PKM in the Wild Newsletter #1

Hi all,

Thanks so much for signing up to my newsletter, I really hope it’s worthy of a place in your inboxes!

Content Roundup

I’ve got no content to roundup from the last newsletter, as this is the first! So perhaps some thoughts on things I’ve already published.

  1. It’s not just about productivity

    Now I’m doing PKM Beth full time, I have realised that nothing I was previously doing was about productivity. I didn’t need to think about how to be a good content creator or businesswoman until this month, and nothing I was doing with my PKM system had anything to do with being good or productive in my previous job either. It was my escape from it.

    Now I don’t feel the need to escape the PKM Beth life, I love it. But regardless, I thought my existing systems managed everything: life, home, knowledge and business. But that’s not true. So that’s been a learning curve, but a fun one. It’s showed me that I truly have a PKM hobby, and that is different to productivity, and I actually like that distinction.

  2. The Hookmark Realisation

    I have said multiple times that apps need to meet your needs. That’s true. But what if you don’t know what your needs are? What if an app shows you needs you didn’t know you had?

    2 months ago if you had asked me if I could live without Hookmark, I’d have said “I’d prefer not to, but yes”. Today? Absolutely not. It met needs I didn’t know I had, because I didn’t have the words to explain what I needed. The Hookmark docs inspired me, my hours of testing showed me, and now I’ve tried to articulate what needs it could meet for others.

PKM Content I’ve enjoyed

Do open this tweet, the important bit is hidden!

This touches on how PKM, and especially Zettlekasten, is not all about new output. Finding the puzzle pieces and then doing a puzzle can be seen as distinct processes. I don’t think they necessarily need to go together and seeing big creators talk about this makes me more confident in this stance that I’ve had for years, as the productive-output led mindset has always been so alien to me.

I just want to have fun and develop ideas just as far as I want to, when I want to, rather than ticking off each status marker like a task. Some notes stay fleeting, some are permanent, some are ever evolving. I have a collage of thoughts, all at various levels of development, but that fits my real life more than a strict zettlekasten system does.

A PKM in the Wild example: How I manage fiction reading

I’m online all the time, so I wanted to do something offline, so I went back to reading. Naturally, I felt I needed a Notion dashboard for that so I bought a reading tracker from Etsy to save some time, then integrated it with BethOS to make it mine.

I track genre and page count primarily so I read a range of work (in theory, in practice right now I just want historical fiction thank you!), and I have lots of gallery views which are essentially bookshelves that are far easier to reorganise than my physical ones…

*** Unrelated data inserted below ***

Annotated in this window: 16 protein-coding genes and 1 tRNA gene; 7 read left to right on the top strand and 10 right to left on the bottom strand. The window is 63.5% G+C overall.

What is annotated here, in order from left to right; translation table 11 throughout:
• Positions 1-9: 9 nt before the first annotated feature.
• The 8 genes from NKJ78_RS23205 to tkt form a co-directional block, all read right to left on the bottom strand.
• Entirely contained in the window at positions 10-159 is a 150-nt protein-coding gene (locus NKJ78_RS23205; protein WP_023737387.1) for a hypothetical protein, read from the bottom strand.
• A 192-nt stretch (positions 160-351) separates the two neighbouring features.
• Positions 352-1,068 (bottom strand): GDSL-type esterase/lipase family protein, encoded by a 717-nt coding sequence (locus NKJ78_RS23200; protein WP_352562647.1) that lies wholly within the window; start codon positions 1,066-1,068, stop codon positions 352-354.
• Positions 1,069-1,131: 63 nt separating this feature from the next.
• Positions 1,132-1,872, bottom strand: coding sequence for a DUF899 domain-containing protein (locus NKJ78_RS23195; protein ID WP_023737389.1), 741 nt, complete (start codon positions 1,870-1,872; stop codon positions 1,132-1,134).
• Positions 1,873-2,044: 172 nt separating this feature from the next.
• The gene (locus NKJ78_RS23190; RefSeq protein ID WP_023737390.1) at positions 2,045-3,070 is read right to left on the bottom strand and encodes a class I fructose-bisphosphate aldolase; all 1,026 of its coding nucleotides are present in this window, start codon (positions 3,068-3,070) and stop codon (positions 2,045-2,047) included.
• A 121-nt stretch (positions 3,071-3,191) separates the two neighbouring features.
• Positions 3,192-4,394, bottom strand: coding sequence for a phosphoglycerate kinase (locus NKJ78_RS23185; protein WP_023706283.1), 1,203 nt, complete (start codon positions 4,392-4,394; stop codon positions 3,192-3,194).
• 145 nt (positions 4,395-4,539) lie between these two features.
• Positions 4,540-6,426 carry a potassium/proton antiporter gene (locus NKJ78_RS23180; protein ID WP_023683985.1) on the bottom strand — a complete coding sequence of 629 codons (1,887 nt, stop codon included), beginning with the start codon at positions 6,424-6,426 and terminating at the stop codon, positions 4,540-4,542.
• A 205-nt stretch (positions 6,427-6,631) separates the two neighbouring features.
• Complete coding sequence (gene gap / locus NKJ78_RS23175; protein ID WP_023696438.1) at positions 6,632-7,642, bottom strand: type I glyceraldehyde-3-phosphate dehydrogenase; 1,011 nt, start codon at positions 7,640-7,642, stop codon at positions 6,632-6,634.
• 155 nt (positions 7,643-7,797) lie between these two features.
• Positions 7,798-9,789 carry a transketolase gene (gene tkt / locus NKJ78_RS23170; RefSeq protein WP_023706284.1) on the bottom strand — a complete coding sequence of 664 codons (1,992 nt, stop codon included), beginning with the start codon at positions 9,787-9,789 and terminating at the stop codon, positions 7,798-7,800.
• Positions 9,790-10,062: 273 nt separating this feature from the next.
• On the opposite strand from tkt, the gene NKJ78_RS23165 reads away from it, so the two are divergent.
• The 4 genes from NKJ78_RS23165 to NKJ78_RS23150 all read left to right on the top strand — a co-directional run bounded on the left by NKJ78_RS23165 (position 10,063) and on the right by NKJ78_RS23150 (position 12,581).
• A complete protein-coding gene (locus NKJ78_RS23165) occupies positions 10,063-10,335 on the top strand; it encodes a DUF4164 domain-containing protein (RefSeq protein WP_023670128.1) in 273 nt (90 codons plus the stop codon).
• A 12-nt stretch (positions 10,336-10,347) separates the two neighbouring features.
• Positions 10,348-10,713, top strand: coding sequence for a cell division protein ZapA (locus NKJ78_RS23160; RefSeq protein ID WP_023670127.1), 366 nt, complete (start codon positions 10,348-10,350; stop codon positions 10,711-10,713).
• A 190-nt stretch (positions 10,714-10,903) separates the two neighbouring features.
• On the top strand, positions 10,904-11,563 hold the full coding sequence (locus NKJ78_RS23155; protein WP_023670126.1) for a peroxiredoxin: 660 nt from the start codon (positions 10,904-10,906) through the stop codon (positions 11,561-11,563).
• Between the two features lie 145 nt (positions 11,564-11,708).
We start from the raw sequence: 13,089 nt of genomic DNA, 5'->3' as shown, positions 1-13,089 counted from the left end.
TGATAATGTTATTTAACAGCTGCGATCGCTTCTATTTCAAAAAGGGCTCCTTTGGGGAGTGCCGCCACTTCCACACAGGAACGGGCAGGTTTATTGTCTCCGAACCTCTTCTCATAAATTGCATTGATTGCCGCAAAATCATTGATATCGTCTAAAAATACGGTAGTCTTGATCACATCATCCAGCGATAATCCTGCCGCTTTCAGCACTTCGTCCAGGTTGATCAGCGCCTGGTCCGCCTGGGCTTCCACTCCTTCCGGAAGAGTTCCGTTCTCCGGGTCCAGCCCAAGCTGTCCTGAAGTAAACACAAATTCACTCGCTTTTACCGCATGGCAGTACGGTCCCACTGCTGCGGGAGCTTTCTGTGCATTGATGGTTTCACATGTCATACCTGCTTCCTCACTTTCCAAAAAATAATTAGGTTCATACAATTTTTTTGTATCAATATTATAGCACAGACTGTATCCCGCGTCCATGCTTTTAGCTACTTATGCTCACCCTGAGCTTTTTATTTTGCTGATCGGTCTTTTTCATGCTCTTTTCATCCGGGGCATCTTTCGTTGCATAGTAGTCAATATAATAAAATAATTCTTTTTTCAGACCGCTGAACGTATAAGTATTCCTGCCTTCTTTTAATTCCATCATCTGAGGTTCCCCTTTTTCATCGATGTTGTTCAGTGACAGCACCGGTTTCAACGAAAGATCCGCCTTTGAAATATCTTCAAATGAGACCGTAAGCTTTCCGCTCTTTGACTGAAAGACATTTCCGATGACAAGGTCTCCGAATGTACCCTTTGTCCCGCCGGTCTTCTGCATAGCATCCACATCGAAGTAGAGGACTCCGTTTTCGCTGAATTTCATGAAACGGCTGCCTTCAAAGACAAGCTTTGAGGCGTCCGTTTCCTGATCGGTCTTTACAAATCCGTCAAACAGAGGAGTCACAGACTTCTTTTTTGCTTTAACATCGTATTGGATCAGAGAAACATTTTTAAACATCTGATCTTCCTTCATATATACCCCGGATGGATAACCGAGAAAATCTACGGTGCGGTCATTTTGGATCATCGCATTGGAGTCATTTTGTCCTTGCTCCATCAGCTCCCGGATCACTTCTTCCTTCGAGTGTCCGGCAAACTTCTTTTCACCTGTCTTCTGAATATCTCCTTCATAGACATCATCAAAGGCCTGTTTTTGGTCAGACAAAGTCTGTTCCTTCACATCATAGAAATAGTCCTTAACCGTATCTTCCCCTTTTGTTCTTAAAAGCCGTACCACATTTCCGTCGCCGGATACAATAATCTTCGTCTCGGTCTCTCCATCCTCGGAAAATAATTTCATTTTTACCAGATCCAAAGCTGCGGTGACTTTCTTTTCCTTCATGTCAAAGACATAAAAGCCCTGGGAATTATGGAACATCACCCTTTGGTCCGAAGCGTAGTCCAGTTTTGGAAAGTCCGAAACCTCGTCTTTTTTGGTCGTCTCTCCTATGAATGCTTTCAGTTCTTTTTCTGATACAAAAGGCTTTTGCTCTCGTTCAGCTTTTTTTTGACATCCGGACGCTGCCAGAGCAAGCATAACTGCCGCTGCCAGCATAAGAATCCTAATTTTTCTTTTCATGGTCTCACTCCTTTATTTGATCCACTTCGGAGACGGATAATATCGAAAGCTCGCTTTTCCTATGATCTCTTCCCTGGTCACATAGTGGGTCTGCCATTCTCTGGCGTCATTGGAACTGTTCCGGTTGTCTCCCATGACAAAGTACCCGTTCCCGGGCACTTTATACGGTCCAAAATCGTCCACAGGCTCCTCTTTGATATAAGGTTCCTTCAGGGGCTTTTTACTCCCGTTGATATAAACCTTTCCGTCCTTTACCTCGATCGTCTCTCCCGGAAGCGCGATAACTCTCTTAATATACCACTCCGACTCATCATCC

Then when I finish a book, I have an automation that adds it to my stats page. If I want to take notes though, I of course go to Capacities via Hookmark. I “Hook to New Capacities” and write notes there.

Using Capacities for knowledge and Notion for visual management of my reading (which is tied in with the rest of BethOS) feels like the best of both worlds. I now love being unplugged, love the stories I’m reading and I love updating Notion and Capacities after. The whole process is fun, and my screen time is down, so it’s a win-win!

Here’s an example of notes taken after reading in Capacities

A problem I’m facing

I use Day One to journal and Capacities for permanent notes, but this time last year both notes and my journal were in Logseq. I love looking back and seeing my thoughts interspersed with what I was researching/writing/thinking about from a PKM point of view, because of course as a PKM nerd, seeing what I’m obsessing over day to day is an important layer to my journal (I’m quite obsessed with journal layers, got some fun content planned about that)

However, Day One offers a better journalling experience overall than the Logseq daily note, and Capacities offers a far better note-taking approach for me compared to Logseq. But I can’t connect Capacities’ daily note to Day one, and me missing Logseq for this reason suggests to me this would be a worthwhile quest if it’s ever possible.

That’s everything for this newsletter. This should probably be a lot shorter but I’ve really enjoyed writing this!

Would love to know what PKM things have piqued your interest recently? It can be absolutely anything!

Thanks for the early support for my newsletter. Means the world 🙂 See you in two weeks!

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